Simon's Story

Simon's Story

Since Alabaré Place was officially opened in April 2012 by HRH The Countess of  Wessex, our team has welcomed hundreds of homeless and vulnerable people.  They have included Simon, a former university teacher who spent 18 months with us in 2015. He says;

“I was lucky. I mean, I found Alabaré or Alabaré found me…..My early days at Alabaré were all about recovery, but gradually as recovery became quite embedded, I developed a life of that. And, and it’s, you know, it’s a good life now…my son’s back with me and thriving…”.

You can listen to our interview with Simon by following the link in this image, or by reading in full below.



Simon came into the office to tell me about the time that he spent with Alabaré, how he came to be a resident at Alabaré Place, our home for homeless adults, and how his life has changed since.  In his own words.

The Past

First of all, thank you for inviting me. I consider that to be a privilege. I'm 54 years old and a long, long time ago I was a university teacher. I then fell into a bottle of wine for about 30 years and as you can imagine things went downhill from there. In the second half of 2015, I had to say goodbye to my little boy, who was driven a hundred miles away from me and I became street homeless. And the saddest part of that is my addiction was so deeply embedded in me that as he was being driven away from me by a social worker, to go and live with my mother, I felt relieved because it meant I could go back to the pub. That's how spiritually impoverished I had become.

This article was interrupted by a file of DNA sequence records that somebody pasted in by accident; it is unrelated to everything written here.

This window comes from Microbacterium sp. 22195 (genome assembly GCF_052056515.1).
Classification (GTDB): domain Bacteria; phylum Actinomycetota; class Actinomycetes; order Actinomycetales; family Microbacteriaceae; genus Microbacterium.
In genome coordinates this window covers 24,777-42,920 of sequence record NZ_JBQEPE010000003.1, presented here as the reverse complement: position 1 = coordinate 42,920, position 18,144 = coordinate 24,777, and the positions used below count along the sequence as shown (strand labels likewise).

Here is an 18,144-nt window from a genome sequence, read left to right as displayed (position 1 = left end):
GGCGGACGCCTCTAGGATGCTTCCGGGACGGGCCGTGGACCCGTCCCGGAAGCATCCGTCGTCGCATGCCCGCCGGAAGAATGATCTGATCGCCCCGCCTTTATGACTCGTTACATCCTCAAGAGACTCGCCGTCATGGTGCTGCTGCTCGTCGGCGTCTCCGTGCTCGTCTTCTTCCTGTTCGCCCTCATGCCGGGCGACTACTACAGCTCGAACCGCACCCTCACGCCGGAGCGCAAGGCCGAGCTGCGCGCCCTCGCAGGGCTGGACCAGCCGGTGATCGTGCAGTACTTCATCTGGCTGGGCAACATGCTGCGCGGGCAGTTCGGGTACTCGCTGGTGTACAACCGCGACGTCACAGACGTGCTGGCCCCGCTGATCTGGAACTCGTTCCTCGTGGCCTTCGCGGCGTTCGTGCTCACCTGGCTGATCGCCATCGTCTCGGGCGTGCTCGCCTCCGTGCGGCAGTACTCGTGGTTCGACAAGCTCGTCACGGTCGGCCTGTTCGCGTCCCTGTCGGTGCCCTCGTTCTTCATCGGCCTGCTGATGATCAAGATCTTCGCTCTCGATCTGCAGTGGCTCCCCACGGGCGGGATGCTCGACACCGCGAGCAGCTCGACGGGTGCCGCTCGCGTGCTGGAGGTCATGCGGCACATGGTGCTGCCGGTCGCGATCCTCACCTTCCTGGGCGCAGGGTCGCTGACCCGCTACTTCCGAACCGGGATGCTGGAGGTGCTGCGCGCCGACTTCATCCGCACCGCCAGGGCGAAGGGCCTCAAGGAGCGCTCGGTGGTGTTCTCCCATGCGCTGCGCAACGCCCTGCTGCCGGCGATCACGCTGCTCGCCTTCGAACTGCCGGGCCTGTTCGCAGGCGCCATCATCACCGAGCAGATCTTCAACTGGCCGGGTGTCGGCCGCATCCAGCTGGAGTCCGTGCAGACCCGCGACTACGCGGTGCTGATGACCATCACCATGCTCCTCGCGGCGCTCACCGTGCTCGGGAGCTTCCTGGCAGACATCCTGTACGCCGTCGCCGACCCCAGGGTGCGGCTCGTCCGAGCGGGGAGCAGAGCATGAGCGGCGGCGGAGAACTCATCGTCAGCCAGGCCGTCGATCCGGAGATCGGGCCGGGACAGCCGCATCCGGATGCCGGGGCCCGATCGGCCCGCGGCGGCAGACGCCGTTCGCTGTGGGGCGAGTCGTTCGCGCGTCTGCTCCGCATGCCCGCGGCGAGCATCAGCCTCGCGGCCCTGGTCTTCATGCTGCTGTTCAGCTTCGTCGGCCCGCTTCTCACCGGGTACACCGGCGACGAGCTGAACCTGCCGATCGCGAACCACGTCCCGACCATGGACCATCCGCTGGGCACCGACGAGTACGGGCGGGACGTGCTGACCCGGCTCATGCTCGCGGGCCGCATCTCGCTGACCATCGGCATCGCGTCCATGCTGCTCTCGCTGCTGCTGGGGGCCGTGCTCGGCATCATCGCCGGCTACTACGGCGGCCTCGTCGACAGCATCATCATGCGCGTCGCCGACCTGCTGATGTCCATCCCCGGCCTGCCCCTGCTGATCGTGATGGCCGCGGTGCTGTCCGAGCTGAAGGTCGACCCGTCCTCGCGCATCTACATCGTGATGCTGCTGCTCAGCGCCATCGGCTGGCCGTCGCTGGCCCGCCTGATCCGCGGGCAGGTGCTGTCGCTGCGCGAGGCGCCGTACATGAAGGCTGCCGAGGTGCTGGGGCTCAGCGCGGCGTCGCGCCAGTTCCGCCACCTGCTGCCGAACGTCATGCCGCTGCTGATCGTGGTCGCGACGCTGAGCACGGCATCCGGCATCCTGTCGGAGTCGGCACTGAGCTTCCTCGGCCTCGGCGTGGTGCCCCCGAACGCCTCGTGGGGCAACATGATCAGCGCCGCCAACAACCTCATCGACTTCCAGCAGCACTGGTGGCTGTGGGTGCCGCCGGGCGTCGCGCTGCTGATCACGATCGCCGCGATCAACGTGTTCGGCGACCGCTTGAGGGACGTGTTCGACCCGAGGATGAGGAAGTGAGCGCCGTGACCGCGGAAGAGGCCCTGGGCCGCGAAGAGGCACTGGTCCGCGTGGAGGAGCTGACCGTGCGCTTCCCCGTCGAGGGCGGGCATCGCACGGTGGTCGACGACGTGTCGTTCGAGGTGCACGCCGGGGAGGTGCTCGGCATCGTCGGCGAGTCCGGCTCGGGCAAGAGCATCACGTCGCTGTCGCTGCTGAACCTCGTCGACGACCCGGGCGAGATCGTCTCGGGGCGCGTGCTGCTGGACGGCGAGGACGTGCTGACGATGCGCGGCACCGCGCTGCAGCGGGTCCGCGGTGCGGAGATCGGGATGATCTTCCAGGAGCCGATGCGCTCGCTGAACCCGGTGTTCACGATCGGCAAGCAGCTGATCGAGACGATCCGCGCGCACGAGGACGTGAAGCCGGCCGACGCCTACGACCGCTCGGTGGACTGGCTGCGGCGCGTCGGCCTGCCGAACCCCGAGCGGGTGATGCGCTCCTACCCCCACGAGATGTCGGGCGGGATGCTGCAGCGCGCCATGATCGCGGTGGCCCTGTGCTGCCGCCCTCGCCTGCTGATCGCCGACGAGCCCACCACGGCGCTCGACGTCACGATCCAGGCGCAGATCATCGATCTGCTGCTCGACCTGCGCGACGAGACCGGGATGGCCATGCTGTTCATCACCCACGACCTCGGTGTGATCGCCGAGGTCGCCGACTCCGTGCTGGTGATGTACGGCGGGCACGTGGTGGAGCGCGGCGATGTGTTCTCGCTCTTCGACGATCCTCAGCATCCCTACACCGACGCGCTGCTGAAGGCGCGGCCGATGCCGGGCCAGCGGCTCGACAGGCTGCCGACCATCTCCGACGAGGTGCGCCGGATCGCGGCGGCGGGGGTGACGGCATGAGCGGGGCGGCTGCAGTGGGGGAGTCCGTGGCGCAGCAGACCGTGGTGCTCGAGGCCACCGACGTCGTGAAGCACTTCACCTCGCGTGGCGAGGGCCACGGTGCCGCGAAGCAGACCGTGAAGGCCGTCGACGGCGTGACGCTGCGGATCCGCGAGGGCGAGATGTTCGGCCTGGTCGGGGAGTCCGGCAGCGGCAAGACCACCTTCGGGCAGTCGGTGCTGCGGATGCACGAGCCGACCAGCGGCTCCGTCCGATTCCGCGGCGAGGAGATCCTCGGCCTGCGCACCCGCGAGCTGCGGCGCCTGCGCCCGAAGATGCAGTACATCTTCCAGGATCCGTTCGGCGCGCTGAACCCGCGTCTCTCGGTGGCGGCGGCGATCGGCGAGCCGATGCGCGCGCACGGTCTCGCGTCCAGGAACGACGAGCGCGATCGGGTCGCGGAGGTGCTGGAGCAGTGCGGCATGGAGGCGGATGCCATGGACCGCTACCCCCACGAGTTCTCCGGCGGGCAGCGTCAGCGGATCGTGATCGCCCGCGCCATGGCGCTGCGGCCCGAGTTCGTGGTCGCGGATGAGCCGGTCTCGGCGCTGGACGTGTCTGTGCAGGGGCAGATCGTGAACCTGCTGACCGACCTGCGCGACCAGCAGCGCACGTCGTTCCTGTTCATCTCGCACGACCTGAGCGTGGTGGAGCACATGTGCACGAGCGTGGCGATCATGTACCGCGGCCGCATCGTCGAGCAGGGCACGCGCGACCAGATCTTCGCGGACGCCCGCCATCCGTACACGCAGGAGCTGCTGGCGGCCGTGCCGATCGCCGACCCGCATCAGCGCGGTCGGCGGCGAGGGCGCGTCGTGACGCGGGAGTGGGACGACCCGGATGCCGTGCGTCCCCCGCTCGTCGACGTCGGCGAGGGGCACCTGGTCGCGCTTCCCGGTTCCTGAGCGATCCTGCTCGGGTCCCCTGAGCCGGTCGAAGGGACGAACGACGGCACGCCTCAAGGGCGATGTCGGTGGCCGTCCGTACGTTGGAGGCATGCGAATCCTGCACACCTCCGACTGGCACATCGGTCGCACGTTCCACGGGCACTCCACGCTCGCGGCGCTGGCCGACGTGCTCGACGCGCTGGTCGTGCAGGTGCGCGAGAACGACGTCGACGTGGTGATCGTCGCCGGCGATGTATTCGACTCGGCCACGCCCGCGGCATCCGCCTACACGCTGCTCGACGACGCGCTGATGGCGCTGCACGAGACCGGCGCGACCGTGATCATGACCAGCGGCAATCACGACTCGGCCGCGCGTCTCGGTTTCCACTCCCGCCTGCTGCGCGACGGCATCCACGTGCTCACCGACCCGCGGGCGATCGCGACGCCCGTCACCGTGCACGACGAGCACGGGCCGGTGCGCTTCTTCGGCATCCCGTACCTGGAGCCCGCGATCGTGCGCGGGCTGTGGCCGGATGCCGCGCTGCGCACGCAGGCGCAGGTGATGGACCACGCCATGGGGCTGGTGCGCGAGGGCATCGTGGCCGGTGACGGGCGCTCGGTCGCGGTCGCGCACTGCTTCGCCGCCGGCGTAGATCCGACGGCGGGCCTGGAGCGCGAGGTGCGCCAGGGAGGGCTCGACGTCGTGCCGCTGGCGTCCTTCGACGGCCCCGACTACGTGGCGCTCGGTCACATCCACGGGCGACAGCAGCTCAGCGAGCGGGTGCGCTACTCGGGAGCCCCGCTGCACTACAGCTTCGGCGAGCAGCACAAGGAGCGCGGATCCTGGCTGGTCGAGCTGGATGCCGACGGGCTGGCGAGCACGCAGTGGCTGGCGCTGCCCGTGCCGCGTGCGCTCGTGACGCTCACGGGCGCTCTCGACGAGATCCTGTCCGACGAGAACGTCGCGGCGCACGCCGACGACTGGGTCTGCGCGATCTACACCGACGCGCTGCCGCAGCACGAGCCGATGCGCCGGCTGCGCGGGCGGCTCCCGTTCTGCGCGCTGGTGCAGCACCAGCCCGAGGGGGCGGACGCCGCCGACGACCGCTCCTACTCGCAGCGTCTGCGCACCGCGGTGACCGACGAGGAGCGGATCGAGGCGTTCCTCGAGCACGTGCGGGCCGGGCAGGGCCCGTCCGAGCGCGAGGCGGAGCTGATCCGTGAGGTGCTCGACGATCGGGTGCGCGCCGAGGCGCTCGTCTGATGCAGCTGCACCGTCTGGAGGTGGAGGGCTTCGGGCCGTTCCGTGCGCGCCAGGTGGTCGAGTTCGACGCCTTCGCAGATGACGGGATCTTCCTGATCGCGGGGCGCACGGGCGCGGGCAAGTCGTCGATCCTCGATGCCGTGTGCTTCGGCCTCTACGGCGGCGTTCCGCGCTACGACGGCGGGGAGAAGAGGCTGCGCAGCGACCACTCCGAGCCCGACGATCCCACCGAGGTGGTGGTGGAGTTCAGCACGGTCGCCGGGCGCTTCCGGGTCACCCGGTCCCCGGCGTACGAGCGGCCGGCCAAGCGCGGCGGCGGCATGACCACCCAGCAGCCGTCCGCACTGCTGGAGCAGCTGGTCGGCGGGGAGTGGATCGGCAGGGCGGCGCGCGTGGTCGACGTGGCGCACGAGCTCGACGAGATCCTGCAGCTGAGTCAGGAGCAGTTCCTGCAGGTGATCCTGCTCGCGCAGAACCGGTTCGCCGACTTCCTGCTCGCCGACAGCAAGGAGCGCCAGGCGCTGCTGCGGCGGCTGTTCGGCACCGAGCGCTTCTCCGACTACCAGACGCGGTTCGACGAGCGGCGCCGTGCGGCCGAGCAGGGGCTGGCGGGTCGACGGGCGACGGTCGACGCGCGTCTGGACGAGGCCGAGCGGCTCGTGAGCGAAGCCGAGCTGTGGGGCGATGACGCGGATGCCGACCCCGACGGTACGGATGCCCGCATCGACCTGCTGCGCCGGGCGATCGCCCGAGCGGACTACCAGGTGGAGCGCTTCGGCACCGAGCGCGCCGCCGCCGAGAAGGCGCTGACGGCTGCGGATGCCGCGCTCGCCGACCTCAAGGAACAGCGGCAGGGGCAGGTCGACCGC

From 2015 to 2017 was the period I formed a relationship with Alabaré, which was the best thing that ever happened to me, but the worst thing that could have happened to him. So, in some ways, I'm grateful for all that whilst at the same time being deeply ashamed of it.

In August 2017, my son came back to live with me and that wouldn't have been possible without the support of you guys, so thank you.